The Triad of memphis is another statue which you can find in the Memphis open air museum.
This statue or carving was made in honor of the 3 gods namely PTAH: The Creator and the chief god of Memphis. SEKHMET: The goddess of love, war and protection and Nefertem: the son of Ptah and Sekhmet also known as the protector of the two lands.
In the carvings, Ptah was represented with a hawk head holding a scepter, Sekhmet has a lion head with a moon carving on top of her head while Nefertem has a lotus flower on top of his head.
It's something that you have to visit when you are there: Memphis, Sakkara and Gizeh.
Memphis is a little open air museum. The most important thing to see are the big sculpture of Ramses II inside a little building and the sfinx outside..... Daily open from 9 am untill 4 pm.
Memphis is the oldest capital of Egypt is 24km south of Cairo. The open air museum has various statues, the alabaster sphinx and the most beautiful status of Ramses II which is 13 meters long and weight about 120 tons.
The entrance fee is 25 L.E.
Memphis or Mit-Rehineh, is 30 minutes south of Cairo. Memphis was founded by King Menes (3100 B.C.) of Upper Egypt when he conquered Lower Egypt. Memphis lost it's status as the capital of Egypt during the rule of the Middle Kingdom. The Colossus of Ramses II lies in the right entrance of the museum's hall. He is 33 ft tall carved from a single slab of Limestone!
The angle and the shape of the beard of Pharoah Ramses suggests that he was alive at the completion of ths statue. If the beard were curved up at the bottom, it would suggest that he had died before the statue's completion. Supposedly, the feet were broken off when the British tried to take the statue to England in 1888. This statue of Pharoah Ramses stood in front of Cairo's main railway station from 1955-2002.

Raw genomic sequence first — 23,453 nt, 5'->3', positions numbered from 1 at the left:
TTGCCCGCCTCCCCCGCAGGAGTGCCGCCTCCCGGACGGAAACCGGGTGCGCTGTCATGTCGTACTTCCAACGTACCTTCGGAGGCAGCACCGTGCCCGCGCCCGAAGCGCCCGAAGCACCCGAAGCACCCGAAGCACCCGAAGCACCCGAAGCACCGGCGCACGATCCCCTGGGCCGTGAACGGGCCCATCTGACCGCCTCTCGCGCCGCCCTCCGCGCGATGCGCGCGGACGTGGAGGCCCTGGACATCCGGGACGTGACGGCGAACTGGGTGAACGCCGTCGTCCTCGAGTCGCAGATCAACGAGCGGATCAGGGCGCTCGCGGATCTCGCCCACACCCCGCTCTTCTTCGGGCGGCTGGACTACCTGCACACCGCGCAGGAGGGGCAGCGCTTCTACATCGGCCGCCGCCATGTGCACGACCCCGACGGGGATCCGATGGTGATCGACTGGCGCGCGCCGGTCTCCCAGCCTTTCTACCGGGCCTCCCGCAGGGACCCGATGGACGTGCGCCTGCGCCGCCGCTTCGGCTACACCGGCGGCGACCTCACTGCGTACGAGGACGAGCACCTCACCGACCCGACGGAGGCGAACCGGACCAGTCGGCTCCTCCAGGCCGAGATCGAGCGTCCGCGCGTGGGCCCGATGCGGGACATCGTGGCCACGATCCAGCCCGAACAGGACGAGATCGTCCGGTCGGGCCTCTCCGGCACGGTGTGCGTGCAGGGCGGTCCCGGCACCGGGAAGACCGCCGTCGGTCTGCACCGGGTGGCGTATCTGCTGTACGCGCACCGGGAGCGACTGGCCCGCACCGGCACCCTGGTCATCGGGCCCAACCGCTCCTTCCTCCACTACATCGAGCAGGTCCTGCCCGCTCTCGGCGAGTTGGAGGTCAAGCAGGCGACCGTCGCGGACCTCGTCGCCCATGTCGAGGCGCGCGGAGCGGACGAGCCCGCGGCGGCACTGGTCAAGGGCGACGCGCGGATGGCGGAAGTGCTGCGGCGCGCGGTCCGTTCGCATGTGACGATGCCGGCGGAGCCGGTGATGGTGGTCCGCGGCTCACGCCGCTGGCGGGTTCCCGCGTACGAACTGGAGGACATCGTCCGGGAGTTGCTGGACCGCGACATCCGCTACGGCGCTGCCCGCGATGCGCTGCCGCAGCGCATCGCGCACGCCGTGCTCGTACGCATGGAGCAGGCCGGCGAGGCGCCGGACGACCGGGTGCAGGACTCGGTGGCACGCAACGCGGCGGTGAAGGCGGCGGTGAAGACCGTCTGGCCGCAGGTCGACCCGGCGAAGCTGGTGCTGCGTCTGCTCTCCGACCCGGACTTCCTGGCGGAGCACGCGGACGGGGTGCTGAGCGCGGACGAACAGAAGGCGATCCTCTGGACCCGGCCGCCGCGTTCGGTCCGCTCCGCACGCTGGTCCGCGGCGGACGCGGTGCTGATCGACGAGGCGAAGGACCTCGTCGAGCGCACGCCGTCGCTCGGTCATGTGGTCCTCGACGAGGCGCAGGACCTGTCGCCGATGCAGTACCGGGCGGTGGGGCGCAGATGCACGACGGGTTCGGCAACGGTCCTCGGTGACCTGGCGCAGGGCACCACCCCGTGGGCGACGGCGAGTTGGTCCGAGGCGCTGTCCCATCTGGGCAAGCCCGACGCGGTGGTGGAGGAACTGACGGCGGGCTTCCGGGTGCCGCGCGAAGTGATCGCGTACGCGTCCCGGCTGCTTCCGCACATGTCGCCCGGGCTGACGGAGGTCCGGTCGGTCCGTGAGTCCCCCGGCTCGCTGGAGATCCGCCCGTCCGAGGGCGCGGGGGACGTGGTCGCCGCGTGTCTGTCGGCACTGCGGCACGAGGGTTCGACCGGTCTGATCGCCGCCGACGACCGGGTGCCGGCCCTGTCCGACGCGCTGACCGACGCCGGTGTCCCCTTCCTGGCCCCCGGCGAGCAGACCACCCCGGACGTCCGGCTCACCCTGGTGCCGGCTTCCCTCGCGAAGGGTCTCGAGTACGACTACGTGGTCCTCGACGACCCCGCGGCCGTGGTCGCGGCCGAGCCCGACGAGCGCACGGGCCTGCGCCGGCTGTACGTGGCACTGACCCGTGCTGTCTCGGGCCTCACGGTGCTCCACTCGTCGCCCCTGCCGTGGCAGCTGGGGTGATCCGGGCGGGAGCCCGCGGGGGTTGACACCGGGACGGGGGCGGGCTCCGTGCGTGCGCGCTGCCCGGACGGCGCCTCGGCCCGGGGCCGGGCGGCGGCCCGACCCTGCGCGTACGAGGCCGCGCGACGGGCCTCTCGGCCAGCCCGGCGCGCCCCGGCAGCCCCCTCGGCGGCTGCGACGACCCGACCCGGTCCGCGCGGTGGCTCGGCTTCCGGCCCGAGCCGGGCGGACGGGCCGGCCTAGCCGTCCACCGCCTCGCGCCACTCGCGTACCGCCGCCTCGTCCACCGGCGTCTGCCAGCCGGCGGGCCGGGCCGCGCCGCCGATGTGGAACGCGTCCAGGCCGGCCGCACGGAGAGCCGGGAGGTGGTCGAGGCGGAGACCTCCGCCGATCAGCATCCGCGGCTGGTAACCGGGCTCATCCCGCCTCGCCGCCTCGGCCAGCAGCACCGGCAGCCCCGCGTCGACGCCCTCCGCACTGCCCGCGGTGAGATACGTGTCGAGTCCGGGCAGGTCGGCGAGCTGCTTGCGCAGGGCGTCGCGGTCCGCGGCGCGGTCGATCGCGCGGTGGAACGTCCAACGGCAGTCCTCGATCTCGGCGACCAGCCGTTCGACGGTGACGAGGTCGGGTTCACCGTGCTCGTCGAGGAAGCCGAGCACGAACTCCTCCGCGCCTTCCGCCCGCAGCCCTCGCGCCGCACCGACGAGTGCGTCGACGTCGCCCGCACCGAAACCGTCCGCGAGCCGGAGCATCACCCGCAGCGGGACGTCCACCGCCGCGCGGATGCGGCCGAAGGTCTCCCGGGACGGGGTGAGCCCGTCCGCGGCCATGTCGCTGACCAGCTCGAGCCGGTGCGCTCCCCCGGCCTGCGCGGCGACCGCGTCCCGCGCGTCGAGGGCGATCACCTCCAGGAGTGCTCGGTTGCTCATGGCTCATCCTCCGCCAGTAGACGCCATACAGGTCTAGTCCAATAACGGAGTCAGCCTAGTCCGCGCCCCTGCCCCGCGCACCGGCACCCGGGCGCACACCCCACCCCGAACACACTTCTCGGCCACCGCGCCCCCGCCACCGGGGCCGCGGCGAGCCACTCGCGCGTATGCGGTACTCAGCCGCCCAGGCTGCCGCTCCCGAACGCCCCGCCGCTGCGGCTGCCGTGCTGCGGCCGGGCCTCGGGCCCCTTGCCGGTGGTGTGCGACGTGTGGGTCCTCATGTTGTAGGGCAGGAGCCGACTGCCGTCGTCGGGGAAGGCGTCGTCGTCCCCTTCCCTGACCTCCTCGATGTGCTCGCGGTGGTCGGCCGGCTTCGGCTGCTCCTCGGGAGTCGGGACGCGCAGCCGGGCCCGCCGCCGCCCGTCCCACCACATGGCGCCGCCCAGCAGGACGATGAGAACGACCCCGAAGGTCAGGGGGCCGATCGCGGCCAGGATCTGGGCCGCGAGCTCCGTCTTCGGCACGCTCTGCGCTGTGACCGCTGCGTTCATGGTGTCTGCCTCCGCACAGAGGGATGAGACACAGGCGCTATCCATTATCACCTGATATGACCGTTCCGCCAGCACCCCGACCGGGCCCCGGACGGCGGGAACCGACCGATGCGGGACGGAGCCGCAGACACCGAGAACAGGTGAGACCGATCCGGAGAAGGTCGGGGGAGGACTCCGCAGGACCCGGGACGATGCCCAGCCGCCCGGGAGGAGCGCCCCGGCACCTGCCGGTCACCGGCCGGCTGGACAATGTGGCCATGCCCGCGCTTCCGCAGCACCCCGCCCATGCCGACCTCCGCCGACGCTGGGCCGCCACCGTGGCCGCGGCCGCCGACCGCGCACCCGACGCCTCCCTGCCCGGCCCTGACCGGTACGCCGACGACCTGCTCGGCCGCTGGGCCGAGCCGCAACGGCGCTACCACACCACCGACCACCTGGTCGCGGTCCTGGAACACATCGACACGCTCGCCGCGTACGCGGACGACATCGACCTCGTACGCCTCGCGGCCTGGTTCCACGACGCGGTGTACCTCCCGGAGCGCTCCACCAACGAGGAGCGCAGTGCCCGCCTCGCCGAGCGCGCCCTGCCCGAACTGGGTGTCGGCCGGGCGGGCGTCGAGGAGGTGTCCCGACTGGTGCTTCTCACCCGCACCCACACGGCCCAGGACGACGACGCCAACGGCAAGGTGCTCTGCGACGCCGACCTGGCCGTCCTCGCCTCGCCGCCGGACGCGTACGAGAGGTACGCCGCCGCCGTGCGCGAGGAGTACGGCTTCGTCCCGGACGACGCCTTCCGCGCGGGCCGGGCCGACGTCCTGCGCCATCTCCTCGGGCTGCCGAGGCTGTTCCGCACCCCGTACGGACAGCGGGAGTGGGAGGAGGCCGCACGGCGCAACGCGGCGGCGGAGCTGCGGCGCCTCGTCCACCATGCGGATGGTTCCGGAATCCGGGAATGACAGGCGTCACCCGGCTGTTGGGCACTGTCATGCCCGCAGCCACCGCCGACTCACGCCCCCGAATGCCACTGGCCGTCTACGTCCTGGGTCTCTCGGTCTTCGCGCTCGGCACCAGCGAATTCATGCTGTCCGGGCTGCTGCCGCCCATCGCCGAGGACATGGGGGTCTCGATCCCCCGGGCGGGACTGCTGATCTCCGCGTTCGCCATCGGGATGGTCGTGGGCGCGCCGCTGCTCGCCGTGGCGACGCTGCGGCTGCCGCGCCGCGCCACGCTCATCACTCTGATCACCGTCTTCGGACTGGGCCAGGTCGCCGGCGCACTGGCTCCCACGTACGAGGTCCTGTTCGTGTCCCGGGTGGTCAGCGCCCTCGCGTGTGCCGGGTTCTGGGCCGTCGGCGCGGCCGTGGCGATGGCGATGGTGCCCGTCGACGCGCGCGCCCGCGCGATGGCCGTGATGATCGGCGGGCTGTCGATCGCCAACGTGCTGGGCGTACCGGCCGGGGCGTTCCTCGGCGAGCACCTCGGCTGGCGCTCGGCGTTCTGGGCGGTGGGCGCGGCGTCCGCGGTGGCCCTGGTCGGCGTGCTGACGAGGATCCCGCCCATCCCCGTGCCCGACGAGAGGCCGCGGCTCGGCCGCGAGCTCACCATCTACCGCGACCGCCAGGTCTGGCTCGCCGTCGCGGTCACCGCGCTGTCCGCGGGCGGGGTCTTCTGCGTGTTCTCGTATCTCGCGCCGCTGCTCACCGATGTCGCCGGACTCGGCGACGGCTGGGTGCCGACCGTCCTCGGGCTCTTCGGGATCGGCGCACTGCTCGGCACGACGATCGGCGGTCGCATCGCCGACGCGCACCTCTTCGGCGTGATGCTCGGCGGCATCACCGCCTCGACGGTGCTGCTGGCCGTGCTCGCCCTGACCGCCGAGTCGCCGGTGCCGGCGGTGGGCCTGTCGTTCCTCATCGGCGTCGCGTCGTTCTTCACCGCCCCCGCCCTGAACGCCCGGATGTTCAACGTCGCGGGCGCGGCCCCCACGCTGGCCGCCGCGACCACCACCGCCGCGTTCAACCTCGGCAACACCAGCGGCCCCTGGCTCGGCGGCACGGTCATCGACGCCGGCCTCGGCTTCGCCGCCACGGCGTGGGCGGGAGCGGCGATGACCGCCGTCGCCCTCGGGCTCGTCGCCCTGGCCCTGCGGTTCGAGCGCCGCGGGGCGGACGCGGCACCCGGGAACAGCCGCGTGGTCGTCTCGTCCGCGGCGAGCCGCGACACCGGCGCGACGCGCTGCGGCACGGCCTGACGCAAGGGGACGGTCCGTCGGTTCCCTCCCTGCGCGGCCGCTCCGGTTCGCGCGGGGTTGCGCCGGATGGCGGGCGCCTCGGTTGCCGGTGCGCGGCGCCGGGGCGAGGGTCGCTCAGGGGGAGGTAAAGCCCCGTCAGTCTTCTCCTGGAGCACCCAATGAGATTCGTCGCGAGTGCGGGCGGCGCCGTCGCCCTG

In the center of the outside courtyard is the Alabaster Sphinx which was excavated in 1912 it dates back to the 13th Century B.C. At the foot of the courtyard stands a statue of Ramses II wearing the double crown representing a united Upper and Lower Egypt.
Price: 35.00 L.E. (6.00 USD)
In Memphis, you will find many - as in many schools for carpet making. I know, because my tour guide have to pass to about five or six schools and ask me to let him know if I want to go down and have a glimpse on how carpet is made in Egypt.
I chose the Pyramid Carpet School. We were greeted by the Manager/Master who sat on the terrace of the school. Offered us tea as soon as we entered a big room with all those threads &/or silk on all sides used in weaving. I was surprised, students &/or workers are very young. Boys and Girls from maybe 12-20 years of age happily greeted us. Each one of them tried to convince us to sit beside them to show us the step by step in carpet making. This is evident from all the photos that I have posted here.
Memphis was once the largest city in the ancient world with a population in excess of 30000 people. The city is even named in the bible under tha name of Noph or Moph. It eventually gave way to other cities like Thebes and Alexandria in terms of importance. It was founded about 3100 BC and climbed to its height in the 6th dynasty when at the time it was associated with the Ptah cult and the remains of a temple of Ptah can be seen at the site. Another popular cult was the Apis or bull cult and a mumified bull was discovered at the Saqqara site nearby and now resides in the Museum of Agriculture. Among many impressive exhibits is the Alibaster Sphinx (see Photo) and large statues of Ramses II (see photo). The necropolis of Saqqara is nearby and is well worth a visit.
The gigantic statue of Ramses II is worth a visit.
What would it have been like ii it had been upright?
Apart from a few other statues there is not much else to see of what was once the capital Memphis.